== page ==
Excluding the additional tax rate benefit we would have achieved earnings per share of $0.34 for the third quarter which was in line with our expectations. For the nine months ended September 30, 2009 our revenue increased over 9% to $161.7 million compared to revenue of $148 million in the same period last year. Our net income for the first nine months of 2009 grew 25% to $19.1 million or $1.27 per diluted share compared to net income of $15.3 million or $1.05 per diluted share for the first nine months of 2008.

Additionally, we generated $11.9 million in cash flow from operating activities during the third quarter and $38.5 million for the first nine months of 2009.

Our third quarter sales by product category were as follows; Totaling $20.5 million, sales from CLAVE comprised 38% of our third quarter total revenue and were basically flat year-over-year. CLAVE performance was in line with our expectations as some of our customers conservatively managed their inventory and Hospira implemented their inventory management strategy due to their previously announced project fuel initiative.

We expect CLAVE to achieve year-over-year growth of the mid to high single digits for the foreseeable future.

Custom sets, which include custom oncology, custom infusion and custom Critical care represented 36% of our total third quarter revenue and increased 2% to $19.4 million compared to $18.9 million a year ago. Sales of custom sets during the quarter were driven by custom infusion sets which increased 25% year-over-year. This strong upside trend was largely offset by a 49% decrease in custom Critical care due mostly to the two months of deferred revenue from the Critical care transaction and a 25% decrease in custom oncology as sell through caught up with sell in product pipeline.

Last year, as with any successful product launch, we experienced a sell in period which increased overall sales for 2008. As we look into 2010 we expect our sales from these products to achieve stronger year-over-year growth. Standard critical care products decreased 29% to $7.4 million compared to $10.4 million for the third quarter a year ago. Again, this decline was mostly attributable to the transaction of purchasing the Critical care product line from Hospira. Standard critical care products contributed 14% to our total sales yet we expect this ratio to be greater as we fully recognize these sales going forward. Standard oncology products grew 75% in the third quarter to $1.6 million compared to the same quarter a year ago.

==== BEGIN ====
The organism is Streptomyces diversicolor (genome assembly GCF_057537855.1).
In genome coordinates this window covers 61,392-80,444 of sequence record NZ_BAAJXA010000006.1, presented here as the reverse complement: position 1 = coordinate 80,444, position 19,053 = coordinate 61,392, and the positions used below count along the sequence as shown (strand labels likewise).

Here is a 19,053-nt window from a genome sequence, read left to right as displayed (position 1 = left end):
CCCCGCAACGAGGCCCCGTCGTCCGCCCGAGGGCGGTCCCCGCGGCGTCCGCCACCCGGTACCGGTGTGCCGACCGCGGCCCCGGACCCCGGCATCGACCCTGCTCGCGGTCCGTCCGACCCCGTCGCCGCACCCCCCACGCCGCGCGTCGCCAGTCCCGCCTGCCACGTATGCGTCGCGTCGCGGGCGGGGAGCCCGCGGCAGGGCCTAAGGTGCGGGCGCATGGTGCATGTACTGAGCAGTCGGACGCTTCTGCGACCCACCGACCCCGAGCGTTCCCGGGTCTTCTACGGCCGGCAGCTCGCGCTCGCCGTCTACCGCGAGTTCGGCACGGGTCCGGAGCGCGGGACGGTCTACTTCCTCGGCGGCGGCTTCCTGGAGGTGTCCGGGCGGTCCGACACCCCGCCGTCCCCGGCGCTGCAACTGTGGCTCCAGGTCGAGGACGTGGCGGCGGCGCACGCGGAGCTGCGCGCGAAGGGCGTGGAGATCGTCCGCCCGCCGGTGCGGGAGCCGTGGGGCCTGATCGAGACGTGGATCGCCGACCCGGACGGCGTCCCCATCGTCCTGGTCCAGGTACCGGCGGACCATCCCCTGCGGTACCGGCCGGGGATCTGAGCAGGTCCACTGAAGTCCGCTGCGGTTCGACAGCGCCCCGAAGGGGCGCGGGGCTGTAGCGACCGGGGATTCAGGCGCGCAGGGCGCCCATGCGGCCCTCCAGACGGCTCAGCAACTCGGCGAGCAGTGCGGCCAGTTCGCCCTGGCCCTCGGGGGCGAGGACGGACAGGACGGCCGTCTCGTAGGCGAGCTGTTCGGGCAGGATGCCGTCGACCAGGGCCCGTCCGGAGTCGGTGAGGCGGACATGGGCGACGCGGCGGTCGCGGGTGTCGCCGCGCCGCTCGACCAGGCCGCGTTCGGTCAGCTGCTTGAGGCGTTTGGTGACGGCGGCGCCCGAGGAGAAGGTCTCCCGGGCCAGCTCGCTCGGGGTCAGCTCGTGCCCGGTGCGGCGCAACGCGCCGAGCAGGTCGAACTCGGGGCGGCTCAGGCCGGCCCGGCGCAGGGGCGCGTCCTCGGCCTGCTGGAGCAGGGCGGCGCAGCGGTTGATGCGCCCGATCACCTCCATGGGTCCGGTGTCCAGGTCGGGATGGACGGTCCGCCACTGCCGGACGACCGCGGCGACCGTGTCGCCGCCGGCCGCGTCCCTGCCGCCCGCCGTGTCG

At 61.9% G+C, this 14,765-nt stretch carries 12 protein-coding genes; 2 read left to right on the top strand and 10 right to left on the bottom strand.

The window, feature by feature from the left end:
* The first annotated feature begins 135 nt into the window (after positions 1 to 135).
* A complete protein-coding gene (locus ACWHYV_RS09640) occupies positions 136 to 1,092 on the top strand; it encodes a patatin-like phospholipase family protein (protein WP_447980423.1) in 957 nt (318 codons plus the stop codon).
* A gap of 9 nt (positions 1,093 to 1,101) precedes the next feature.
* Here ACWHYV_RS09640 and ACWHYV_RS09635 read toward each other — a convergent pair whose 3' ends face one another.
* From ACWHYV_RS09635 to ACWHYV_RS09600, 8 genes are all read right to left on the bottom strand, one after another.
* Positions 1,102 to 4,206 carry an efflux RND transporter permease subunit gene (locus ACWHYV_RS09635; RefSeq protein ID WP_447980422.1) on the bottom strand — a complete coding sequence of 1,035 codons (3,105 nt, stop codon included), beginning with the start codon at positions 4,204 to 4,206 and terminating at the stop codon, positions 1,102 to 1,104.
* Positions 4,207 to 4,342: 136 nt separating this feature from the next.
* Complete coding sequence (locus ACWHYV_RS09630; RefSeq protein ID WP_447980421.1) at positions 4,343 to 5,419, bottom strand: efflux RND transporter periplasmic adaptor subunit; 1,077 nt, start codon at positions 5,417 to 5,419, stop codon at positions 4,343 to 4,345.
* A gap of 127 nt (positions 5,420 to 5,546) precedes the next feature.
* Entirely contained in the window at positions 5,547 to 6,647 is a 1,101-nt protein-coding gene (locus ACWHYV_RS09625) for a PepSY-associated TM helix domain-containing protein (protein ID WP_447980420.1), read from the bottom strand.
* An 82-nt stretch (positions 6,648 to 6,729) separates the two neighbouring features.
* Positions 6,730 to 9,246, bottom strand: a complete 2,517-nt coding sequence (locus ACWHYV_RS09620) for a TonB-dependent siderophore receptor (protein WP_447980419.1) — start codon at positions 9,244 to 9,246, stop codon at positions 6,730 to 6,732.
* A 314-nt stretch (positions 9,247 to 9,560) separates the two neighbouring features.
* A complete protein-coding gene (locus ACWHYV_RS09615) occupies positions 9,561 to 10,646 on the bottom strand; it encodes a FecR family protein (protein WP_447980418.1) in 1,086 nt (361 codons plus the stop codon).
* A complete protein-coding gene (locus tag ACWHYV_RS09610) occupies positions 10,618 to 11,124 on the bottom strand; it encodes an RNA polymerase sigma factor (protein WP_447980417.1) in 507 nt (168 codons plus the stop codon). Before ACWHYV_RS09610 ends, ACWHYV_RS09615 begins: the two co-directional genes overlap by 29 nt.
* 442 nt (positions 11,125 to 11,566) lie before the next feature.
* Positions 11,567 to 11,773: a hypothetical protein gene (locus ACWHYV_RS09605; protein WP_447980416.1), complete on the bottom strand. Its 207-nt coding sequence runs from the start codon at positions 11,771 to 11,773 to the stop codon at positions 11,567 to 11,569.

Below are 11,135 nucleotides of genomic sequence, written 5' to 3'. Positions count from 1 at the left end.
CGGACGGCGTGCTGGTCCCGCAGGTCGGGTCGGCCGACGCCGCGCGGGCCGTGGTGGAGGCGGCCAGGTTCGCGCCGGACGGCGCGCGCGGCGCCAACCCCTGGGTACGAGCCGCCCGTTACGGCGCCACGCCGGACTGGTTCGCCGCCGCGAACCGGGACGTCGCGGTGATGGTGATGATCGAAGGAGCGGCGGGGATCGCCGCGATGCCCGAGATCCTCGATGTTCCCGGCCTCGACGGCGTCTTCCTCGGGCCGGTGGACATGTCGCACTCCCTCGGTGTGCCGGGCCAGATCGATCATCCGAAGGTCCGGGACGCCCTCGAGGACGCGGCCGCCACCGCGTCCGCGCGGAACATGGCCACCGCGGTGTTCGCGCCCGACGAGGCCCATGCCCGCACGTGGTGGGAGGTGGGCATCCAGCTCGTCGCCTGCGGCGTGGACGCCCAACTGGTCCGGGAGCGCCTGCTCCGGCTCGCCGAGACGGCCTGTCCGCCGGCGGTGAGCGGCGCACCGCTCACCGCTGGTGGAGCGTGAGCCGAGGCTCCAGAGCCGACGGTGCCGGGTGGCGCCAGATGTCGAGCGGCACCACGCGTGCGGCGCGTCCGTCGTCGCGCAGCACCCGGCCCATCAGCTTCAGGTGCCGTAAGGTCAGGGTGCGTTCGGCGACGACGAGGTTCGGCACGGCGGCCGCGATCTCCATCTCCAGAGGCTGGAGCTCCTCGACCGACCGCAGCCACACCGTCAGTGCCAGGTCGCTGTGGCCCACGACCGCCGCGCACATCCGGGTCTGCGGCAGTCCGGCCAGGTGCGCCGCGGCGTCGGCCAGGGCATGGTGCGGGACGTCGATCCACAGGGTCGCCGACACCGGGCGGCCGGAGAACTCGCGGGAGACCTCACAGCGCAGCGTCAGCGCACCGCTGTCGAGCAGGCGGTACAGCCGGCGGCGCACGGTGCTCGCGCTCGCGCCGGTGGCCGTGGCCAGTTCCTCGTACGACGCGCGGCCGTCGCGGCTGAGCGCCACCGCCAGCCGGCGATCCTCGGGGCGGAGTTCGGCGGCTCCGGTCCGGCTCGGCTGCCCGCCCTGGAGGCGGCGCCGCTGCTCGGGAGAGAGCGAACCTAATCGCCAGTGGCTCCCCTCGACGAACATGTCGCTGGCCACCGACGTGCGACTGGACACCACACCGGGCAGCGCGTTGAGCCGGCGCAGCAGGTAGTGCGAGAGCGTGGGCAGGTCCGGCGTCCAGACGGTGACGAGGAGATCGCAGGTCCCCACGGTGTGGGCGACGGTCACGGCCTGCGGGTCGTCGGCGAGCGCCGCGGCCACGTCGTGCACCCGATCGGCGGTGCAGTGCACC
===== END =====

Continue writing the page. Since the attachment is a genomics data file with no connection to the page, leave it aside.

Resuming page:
Now moving to our third quarter sales by distribution channel. U.S. sales to Hospira were down 40% to $21.4 million primarily due to the acquisition of Critical care which resulted in a 95% year-over-year decrease in Critical care to Hospira. Excluding Critical care, sales to Hospira declined by 6% due to a decrease in CLAVE, CLC and oncology.

Sales by domestic distributor and direct sales grew 98% to $18.8 million year-over-year due to Critical care as well as strong contributions from custom sets, CLAVE and new products. International sales were up 53% to $12.6 million and were driven by CLAVE, custom infusion sets and oncology products as well as Critical care.

During the quarter we enjoyed strong demand for our products in Europe and the Pacific Rim. Third quarter 2009 international sales represented 23% of our total sales compared to 15% a year ago.

In the third quarter of 2009 our gross margin were 46.4% compared to 45.6% a year ago. Favorable exchange rates contributed 2 percentage points in our gross margin in the third quarter of 2009 compared with the third quarter of 2008. This was offset by expenses in our Salt Lake City manufacturing facility related to our investment in new manufacturing processes related to our IPS initiative.

SG&A expenses totaled $16.8 million compared with $13.6 million for the third quarter last year. The increase in SG&A was primarily attributable to our investments in sales and marketing initiatives, the higher compensation and benefit costs and higher legal patent costs. To take full advantage of the Critical care acquisition we hired 13 additional direct sales employees with additional sales support and marketing and customer service professionals.

The SG&A increase during the third quarter was in line with our previous estimates and we continue to expect our SG&A expenses for the full year 2009 to be approximately 29-30% of total revenue.

Research and development expenses were $700,000 for the third quarter of 2009 compared to $900,00 a year ago and $600,000 in the second quarter. As planned, we started to gradually increase our investment in research and development in the second half of the year to support our innovative strategies. This year-over-year decrease was primarily attributable to our focus on core projects during the quarter and the elimination of development work on the device for detecting coronary artery disease. We expect our R&D expense to be approximately 1-2% of total revenue for the full year 2009.

Our third quarter operating income totaled $7.6 million compared to $10.5 million for the same quarter a year ago. On a year-to-date basis, our operating income increased 43.5% to $27 million or 16.7% of sales compared to $18.8 million or 12.7% of sales a year ago.

Finally, moving to our balance sheet and cash flow, as of September 30, 2009 our balance sheet remained very strong with $123.4 million in cash, cash equivalents and investment securities. This equates to approximately $8.33 per share. We also had over $188 million in working capital. Our capital expenditures totaled $3.3 million during the quarter of 2009.

Lastly, as of today we are down to less than $1 million from $81 million in auction rate securities. Now I would like to turn the call back over to Dr. Lopez.

Dr. George Lopez

Thank you Scott. We are very proud of our accomplishments to date and are confident in our company’s future. Now I will provide updated guidance for the full year 2009 and discuss a few metrics for 2010.